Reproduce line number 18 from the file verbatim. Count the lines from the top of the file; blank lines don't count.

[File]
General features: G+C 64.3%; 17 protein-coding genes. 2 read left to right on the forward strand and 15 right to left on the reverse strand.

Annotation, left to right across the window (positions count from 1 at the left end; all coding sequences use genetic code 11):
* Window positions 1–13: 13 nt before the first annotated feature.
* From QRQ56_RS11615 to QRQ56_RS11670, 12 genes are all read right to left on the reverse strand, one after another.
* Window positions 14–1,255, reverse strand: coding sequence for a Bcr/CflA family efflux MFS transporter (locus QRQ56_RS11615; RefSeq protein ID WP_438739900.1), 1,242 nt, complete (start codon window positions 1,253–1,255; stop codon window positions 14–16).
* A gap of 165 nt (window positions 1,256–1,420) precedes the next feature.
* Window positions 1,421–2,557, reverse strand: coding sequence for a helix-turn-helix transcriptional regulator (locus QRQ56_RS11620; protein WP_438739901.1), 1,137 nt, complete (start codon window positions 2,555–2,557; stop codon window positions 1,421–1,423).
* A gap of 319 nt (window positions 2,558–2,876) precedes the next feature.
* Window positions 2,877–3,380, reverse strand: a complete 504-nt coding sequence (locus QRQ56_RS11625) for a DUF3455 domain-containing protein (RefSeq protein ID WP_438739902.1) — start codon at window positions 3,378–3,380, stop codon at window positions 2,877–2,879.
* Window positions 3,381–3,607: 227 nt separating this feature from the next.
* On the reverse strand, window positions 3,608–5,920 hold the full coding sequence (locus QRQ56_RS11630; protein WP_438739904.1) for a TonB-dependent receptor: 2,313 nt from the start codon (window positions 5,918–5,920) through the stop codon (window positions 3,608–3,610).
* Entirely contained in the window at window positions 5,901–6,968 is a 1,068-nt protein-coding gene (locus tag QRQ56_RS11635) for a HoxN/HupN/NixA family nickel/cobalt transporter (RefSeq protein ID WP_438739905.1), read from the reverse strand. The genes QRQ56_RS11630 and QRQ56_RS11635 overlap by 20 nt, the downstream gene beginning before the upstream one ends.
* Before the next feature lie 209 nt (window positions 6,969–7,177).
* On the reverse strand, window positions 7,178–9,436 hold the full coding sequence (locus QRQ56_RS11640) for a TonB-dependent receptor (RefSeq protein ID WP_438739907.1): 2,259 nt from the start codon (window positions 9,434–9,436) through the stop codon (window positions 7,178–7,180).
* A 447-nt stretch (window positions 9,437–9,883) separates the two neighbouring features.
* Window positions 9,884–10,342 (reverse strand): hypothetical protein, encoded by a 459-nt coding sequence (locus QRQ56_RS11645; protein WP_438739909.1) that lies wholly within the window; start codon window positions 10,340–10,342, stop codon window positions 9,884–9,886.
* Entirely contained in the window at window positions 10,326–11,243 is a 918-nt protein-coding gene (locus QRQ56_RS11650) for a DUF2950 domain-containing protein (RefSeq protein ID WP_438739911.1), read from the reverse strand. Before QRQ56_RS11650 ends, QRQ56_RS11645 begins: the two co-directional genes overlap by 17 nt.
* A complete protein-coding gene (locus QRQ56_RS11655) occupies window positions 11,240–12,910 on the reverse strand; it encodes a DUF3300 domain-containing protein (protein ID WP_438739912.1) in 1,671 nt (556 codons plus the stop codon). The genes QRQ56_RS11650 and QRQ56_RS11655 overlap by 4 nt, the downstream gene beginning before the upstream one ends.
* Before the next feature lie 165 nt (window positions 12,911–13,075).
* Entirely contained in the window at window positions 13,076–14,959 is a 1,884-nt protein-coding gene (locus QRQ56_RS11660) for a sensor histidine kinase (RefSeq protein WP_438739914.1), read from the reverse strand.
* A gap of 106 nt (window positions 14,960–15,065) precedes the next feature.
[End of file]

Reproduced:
* A complete protein-coding gene (locus QRQ56_RS11655) occupies window positions 11,240–12,910 on the reverse strand; it encodes a DUF3300 domain-containing protein (protein ID WP_438739912.1) in 1,671 nt (556 codons plus the stop codon). The genes QRQ56_RS11650 and QRQ56_RS11655 overlap by 4 nt, the downstream gene beginning before the upstream one ends.